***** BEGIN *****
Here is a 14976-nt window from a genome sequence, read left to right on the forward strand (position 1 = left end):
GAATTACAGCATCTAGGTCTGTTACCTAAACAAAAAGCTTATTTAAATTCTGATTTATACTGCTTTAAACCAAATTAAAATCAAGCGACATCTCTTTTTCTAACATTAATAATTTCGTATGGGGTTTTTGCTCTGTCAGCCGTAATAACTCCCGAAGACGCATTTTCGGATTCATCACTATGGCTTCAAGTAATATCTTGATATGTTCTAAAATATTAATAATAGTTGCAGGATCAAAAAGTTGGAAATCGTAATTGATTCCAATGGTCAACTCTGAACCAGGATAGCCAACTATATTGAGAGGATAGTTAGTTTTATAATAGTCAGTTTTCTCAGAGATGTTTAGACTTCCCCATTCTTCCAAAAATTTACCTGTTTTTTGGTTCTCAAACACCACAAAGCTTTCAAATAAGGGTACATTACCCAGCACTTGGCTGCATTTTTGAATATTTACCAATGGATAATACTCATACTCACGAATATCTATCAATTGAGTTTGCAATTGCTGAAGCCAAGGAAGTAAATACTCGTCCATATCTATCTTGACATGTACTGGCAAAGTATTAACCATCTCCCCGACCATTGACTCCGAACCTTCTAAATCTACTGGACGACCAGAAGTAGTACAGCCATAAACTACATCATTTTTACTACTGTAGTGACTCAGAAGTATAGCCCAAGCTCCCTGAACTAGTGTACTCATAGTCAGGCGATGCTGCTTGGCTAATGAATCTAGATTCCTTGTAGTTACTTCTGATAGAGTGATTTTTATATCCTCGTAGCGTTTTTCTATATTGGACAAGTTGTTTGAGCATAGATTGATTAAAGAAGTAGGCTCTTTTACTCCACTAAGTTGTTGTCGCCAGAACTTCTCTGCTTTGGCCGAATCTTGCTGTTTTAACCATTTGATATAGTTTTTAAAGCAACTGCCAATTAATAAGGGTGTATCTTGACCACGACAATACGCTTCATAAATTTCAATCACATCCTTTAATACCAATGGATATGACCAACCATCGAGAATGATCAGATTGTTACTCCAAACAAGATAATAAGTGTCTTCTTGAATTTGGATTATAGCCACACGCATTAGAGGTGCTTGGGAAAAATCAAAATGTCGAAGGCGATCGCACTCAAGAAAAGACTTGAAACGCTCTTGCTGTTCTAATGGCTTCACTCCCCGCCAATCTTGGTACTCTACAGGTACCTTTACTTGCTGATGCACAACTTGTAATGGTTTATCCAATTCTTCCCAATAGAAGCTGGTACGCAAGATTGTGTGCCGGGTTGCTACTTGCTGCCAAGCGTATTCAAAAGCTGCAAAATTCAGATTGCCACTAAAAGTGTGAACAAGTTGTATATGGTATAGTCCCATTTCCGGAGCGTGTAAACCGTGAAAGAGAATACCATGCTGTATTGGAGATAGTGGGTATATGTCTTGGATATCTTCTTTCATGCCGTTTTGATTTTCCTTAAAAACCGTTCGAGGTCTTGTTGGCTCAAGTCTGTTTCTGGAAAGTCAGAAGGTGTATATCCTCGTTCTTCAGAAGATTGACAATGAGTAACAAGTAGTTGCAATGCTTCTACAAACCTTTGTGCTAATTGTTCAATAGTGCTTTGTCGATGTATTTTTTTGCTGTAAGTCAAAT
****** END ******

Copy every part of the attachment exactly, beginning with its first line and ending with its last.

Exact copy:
Here is a 14976-nt window from a genome sequence, read left to right on the forward strand (position 1 = left end):
GAATTACAGCATCTAGGTCTGTTACCTAAACAAAAAGCTTATTTAAATTCTGATTTATACTGCTTTAAACCAAATTAAAATCAAGCGACATCTCTTTTTCTAACATTAATAATTTCGTATGGGGTTTTTGCTCTGTCAGCCGTAATAACTCCCGAAGACGCATTTTCGGATTCATCACTATGGCTTCAAGTAATATCTTGATATGTTCTAAAATATTAATAATAGTTGCAGGATCAAAAAGTTGGAAATCGTAATTGATTCCAATGGTCAACTCTGAACCAGGATAGCCAACTATATTGAGAGGATAGTTAGTTTTATAATAGTCAGTTTTCTCAGAGATGTTTAGACTTCCCCATTCTTCCAAAAATTTACCTGTTTTTTGGTTCTCAAACACCACAAAGCTTTCAAATAAGGGTACATTACCCAGCACTTGGCTGCATTTTTGAATATTTACCAATGGATAATACTCATACTCACGAATATCTATCAATTGAGTTTGCAATTGCTGAAGCCAAGGAAGTAAATACTCGTCCATATCTATCTTGACATGTACTGGCAAAGTATTAACCATCTCCCCGACCATTGACTCCGAACCTTCTAAATCTACTGGACGACCAGAAGTAGTACAGCCATAAACTACATCATTTTTACTACTGTAGTGACTCAGAAGTATAGCCCAAGCTCCCTGAACTAGTGTACTCATAGTCAGGCGATGCTGCTTGGCTAATGAATCTAGATTCCTTGTAGTTACTTCTGATAGAGTGATTTTTATATCCTCGTAGCGTTTTTCTATATTGGACAAGTTGTTTGAGCATAGATTGATTAAAGAAGTAGGCTCTTTTACTCCACTAAGTTGTTGTCGCCAGAACTTCTCTGCTTTGGCCGAATCTTGCTGTTTTAACCATTTGATATAGTTTTTAAAGCAACTGCCAATTAATAAGGGTGTATCTTGACCACGACAATACGCTTCATAAATTTCAATCACATCCTTTAATACCAATGGATATGACCAACCATCGAGAATGATCAGATTGTTACTCCAAACAAGATAATAAGTGTCTTCTTGAATTTGGATTATAGCCACACGCATTAGAGGTGCTTGGGAAAAATCAAAATGTCGAAGGCGATCGCACTCAAGAAAAGACTTGAAACGCTCTTGCTGTTCTAATGGCTTCACTCCCCGCCAATCTTGGTACTCTACAGGTACCTTTACTTGCTGATGCACAACTTGTAATGGTTTATCCAATTCTTCCCAATAGAAGCTGGTACGCAAGATTGTGTGCCGGGTTGCTACTTGCTGCCAAGCGTATTCAAAAGCTGCAAAATTCAGATTGCCACTAAAAGTGTGAACAAGTTGTATATGGTATAGTCCCATTTCCGGAGCGTGTAAACCGTGAAAGAGAATACCATGCTGTATTGGAGATAGTGGGTATATGTCTTGGATATCTTCTTTCATGCCGTTTTGATTTTCCTTAAAAACCGTTCGAGGTCTTGTTGGCTCAAGTCTGTTTCTGGAAAGTCAGAAGGTGTATATCCTCGTTCTTCAGAAGATTGACAATGAGTAACAAGTAGTTGCAATGCTTCTACAAACCTTTGTGCTAATTGTTCAATAGTGCTTTGTCGATGTATTTTTTTGCTGTAAGTCAAAT